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Shisham and Kikar Mortality in India

S.S. Gill (Editor) Rajni Chauhan (Editor) H.N. Khajuria (Editor) S.K. Chauhan (Editor)
Synopsis Two species, shisham and kikar are virtually indispensable owing to their importance for various purposes and their acceptance for plantation on a wider scale, both under social forestry/agroforestry and national afforestation programmes. Where, shisham (Dalbergia sissoo) is distributed primarily in the foothills of Himalayas, kikar (Acacia nilotica) has wider distribution covering large tracts of sub-tropical and tropical parts of the country. Both of these species are part of the natural landscape of the country. Both the species are considered as quite hardy in nature especially to withstand droughts and therefore classified among xerophytes. They are found to grow on a variety of soils under different fertility regimes, surviving on inhospitable sites also. However, even in spite of these attributes, a serious die back problem has been noted in these species, covering almost all the age groups and under almost all the situations where they are found growing. This includes forest areas, farmer fields, road-side/canal side plantations, dry areas, wet soils, etc. This has virtually challenged the very survival of these species, as at some locations the mortality recorded is as high as 80 per cent. Although a number of factors were found responsible for the mortality of shisham and kikar including environmental stress, poor drainage, fungal and pest infections, etc., yet no single factor could be ascertained as the main triggering factor for this malady. In this document, efforts have been made to review the causes of the problem and ongoing efforts on its remedial measures.
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About the authors

S.S. Gill

Dr. S.S. Gill, Ph.D. in Horticulture from France is presently Professor and Head, Department of Forestry and Natural Resources, PAU Ludhiana. He has obtained advance training in Forestry from USA and is mainly emphasizing on nursery raising activities and micropropagation of agroforestry tree species. Dr. Gill remained coordinator of rural development center of the Punjab State in the University. Dr. Gill has a book to his credit besides 52 research papers.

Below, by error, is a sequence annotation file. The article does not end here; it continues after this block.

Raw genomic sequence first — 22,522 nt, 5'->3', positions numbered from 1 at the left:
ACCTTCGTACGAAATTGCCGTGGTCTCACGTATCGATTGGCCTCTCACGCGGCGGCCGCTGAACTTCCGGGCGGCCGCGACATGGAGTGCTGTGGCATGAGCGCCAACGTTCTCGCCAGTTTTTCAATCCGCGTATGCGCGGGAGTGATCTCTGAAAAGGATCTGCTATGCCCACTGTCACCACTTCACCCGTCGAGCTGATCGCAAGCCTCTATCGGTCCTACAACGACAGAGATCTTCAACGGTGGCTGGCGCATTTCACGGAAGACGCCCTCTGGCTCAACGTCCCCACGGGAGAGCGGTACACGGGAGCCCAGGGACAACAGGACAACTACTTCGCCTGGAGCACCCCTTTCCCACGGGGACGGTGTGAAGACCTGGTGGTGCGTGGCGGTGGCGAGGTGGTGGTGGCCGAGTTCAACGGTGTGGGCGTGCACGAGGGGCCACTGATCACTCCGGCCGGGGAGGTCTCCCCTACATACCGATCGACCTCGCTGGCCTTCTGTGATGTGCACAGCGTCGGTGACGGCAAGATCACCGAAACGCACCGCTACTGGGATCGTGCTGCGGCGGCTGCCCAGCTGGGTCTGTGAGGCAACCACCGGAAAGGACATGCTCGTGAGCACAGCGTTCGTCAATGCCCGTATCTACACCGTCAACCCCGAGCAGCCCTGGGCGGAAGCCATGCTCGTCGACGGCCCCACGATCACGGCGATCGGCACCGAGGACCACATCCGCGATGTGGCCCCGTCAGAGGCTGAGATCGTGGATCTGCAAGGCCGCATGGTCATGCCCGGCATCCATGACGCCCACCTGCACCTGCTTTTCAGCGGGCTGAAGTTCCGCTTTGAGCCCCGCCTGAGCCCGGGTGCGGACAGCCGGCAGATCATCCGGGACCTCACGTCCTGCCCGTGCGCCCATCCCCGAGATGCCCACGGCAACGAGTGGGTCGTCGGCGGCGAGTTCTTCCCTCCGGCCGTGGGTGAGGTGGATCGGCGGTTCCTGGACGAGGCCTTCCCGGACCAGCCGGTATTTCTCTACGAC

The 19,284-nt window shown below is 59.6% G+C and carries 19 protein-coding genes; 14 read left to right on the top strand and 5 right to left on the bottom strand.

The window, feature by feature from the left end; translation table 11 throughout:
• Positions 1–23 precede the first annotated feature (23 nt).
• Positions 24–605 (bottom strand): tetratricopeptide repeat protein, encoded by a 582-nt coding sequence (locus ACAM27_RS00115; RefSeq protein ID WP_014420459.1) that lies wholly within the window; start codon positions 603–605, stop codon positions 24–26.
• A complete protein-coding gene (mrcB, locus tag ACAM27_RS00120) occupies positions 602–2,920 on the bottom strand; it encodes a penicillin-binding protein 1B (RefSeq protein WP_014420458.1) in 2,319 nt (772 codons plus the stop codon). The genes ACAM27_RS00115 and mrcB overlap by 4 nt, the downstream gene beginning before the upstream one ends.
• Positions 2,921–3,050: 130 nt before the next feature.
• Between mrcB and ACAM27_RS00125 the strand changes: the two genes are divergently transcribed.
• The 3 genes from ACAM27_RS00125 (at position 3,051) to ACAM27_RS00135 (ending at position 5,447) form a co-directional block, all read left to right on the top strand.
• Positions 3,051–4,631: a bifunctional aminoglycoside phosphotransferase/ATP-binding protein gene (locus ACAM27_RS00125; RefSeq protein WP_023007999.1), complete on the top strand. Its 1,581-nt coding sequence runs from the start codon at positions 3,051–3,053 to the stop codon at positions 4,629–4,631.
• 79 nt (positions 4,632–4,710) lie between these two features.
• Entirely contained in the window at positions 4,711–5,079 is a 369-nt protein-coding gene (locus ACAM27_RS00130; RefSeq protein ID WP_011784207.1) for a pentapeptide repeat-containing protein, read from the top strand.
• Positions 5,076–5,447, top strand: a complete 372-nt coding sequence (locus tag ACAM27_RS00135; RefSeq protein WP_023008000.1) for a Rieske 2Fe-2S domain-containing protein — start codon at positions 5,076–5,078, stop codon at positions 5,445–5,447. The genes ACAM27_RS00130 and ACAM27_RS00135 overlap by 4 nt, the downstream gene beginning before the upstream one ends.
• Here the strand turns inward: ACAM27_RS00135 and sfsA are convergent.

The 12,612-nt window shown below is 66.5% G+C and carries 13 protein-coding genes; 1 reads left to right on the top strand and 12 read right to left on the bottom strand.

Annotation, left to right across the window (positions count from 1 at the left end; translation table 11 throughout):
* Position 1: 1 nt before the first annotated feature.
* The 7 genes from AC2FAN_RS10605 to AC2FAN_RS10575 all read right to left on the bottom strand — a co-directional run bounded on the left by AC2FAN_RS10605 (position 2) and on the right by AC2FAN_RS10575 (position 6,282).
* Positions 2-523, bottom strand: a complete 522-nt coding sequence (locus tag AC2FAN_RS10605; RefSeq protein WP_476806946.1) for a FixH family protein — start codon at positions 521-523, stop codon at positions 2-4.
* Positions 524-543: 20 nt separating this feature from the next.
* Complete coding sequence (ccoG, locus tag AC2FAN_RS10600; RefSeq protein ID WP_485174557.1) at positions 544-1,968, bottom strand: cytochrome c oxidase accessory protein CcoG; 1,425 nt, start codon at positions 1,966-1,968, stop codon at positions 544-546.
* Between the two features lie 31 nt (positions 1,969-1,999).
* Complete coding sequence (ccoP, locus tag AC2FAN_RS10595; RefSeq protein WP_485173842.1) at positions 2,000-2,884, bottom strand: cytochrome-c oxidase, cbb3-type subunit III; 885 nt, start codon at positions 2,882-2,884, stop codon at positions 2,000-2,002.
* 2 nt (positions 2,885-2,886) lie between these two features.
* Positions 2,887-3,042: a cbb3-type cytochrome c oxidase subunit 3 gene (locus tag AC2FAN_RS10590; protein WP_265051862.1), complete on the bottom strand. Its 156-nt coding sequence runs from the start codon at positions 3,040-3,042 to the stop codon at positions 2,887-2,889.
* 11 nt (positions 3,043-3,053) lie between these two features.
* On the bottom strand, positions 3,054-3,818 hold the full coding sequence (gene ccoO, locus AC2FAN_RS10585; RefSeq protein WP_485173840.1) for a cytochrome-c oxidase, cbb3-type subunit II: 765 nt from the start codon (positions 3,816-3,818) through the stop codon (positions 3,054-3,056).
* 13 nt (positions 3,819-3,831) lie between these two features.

Rajni Chauhan

Dr. Rajni Chauhan, Assistant Professor of Forestry (Ph.D.) is mainly working on ecological aspects and is emphasizing on mulberry and tahli improvement work from last nine years. She has 22 research paper published in national and international journals. She has worked as Principal Investigator of the adhoc project on reproductive biology of Dalbergia funded by ICFRE, Dehradun. She is also engaged in teaching and extension activities of the department.

S.K. Chauhan

S.K. Chauhan (b. 1958) is working as Associate Professor in the Department of Agricultural Economics, College of Agriculture, Palampur, in Chaudhary Sarwan Kumar Himachal Pradesh Agricultural University. He has a rich and varied experience in the fields of research and teaching with nearly two decades of service. He has published 70 research articles and one book on Economics of Sheep Farming besides preparing one management for the benefit of undergraduate students in agriculture. He has guided three M. Sc. (Ag) students in agricultural economics in their research. He has completed five research projects as Principal Investigator funded by the State Government of Himachal Pradesh, ICAR, ICSSR, NWDP< and ICIMOD in the areas of irrigation projects, wastelands, vegetables, fisheries, indigenous honeybees, beekeeping, sericulture and equine husbandry.

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Bibliographic information

Title Shisham and Kikar Mortality in India
Format Hardcover
Date published: 01.01.2006
Edition 1s ed.
Language: English
isbn 8183210287
length 320p., Figures; Tables.